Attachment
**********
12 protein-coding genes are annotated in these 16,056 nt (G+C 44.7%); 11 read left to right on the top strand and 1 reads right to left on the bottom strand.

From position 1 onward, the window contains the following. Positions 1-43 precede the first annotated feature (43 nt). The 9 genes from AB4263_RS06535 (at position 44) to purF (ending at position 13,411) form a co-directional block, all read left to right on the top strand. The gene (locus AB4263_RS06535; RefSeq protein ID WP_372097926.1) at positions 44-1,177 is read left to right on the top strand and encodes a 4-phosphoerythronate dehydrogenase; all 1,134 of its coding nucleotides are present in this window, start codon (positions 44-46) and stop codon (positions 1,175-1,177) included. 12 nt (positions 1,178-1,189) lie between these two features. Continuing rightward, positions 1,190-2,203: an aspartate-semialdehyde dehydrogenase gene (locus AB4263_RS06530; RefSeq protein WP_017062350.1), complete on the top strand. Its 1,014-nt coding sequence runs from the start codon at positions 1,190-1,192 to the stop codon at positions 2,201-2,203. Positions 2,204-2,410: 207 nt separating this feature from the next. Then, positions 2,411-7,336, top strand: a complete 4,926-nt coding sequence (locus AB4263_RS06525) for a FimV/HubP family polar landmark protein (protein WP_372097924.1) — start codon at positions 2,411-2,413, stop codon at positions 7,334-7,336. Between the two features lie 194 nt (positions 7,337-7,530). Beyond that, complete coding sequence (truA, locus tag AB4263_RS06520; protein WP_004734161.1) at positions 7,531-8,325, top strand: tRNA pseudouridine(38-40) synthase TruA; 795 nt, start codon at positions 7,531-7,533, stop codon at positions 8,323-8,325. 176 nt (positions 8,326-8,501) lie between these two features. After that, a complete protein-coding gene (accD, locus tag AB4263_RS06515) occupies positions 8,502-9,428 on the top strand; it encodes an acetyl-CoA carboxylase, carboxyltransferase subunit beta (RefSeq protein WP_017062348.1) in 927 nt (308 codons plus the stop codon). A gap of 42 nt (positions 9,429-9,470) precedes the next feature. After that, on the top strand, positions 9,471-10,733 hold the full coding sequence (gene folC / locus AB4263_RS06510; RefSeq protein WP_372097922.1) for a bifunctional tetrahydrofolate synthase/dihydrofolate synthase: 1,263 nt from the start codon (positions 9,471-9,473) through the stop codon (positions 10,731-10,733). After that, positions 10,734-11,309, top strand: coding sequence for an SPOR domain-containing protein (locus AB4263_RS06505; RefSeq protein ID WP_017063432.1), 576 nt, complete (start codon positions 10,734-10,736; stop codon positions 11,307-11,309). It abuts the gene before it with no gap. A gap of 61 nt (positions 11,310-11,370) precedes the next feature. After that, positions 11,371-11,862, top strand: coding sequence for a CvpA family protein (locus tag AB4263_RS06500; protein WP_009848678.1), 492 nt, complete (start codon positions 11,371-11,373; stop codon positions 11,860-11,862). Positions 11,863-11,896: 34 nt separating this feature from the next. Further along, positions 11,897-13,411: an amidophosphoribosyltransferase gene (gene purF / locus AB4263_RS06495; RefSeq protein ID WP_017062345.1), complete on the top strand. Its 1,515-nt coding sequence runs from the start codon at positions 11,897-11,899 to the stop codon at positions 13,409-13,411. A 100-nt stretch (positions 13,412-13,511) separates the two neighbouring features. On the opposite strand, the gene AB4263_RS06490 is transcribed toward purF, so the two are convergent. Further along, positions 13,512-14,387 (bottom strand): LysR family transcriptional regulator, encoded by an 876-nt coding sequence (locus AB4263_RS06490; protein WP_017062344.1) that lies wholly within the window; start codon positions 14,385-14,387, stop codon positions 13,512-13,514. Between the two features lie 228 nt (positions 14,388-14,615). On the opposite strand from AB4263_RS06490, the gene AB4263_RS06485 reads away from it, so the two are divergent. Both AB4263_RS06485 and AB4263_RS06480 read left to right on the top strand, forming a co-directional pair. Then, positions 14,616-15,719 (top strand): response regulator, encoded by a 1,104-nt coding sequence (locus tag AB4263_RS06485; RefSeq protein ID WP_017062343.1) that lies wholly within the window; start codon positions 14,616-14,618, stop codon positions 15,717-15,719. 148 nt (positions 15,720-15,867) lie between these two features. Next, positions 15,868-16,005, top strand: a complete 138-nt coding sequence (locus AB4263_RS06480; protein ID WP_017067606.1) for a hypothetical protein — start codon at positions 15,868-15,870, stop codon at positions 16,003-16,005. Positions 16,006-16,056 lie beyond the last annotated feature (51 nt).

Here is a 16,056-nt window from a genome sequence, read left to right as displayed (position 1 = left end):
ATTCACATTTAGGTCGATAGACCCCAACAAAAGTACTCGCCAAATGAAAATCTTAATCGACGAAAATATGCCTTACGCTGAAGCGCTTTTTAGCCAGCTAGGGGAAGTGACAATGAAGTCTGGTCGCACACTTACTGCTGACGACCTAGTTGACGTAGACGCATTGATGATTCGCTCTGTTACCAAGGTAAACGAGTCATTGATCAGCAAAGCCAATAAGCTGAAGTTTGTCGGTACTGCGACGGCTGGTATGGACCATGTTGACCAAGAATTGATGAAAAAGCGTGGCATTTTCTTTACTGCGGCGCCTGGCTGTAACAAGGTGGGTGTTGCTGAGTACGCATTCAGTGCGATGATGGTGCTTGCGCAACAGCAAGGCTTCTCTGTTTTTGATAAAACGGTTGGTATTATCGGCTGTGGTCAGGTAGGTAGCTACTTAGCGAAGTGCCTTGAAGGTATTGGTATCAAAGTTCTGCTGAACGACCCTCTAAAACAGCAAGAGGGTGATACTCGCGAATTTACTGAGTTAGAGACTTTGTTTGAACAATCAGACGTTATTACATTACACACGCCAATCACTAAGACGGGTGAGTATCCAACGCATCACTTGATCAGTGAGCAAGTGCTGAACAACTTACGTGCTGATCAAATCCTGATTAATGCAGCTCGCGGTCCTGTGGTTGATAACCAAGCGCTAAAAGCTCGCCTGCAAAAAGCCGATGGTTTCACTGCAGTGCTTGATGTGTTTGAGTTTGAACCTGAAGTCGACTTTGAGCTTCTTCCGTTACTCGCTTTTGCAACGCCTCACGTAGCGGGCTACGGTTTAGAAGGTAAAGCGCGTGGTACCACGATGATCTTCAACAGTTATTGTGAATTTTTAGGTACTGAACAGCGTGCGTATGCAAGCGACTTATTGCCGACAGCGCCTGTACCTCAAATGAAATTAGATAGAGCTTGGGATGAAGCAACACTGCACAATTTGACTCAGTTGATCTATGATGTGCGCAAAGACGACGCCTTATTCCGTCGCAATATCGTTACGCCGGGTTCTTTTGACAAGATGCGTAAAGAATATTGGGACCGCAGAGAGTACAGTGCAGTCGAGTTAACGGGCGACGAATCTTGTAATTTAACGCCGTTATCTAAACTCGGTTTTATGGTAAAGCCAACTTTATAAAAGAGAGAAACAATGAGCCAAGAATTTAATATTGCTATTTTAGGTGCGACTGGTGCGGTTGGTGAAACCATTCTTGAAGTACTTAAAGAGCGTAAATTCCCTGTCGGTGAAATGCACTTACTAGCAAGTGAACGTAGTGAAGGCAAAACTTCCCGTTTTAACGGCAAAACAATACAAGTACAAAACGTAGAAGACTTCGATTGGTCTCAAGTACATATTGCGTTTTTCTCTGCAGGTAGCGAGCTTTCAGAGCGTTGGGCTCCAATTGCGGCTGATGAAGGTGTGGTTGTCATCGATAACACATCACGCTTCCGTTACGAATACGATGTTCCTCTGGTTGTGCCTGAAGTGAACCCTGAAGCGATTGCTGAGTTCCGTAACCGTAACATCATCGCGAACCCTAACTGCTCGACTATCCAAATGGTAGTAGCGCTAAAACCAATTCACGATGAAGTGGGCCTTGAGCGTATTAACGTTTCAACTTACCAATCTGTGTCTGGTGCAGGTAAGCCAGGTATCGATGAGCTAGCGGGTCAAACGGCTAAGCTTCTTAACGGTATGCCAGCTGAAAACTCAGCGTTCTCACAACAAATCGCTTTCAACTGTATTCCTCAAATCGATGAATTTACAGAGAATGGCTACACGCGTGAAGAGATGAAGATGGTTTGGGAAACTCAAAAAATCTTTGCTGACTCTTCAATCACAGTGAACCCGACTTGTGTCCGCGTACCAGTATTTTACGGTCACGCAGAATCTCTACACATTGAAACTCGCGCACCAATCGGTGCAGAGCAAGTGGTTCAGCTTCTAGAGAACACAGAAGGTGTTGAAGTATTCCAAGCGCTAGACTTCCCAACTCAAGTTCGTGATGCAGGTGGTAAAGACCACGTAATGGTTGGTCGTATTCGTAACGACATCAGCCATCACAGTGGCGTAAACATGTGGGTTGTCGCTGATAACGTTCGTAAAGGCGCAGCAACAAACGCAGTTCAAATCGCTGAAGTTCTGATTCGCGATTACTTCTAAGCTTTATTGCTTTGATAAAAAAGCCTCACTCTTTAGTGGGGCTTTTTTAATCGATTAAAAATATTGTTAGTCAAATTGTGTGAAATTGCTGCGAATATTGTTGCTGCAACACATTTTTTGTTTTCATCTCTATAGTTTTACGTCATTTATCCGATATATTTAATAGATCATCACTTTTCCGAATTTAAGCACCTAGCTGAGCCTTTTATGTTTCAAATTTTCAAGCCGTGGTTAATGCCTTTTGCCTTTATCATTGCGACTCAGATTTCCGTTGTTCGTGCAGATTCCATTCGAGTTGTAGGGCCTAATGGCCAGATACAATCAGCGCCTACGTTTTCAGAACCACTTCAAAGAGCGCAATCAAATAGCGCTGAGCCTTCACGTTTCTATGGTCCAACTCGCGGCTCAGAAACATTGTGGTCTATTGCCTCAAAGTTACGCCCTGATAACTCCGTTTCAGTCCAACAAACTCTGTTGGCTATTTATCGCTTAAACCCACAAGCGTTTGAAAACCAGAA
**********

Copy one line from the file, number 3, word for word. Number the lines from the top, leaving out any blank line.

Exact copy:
Here is a 16,056-nt window from a genome sequence, read left to right as displayed (position 1 = left end):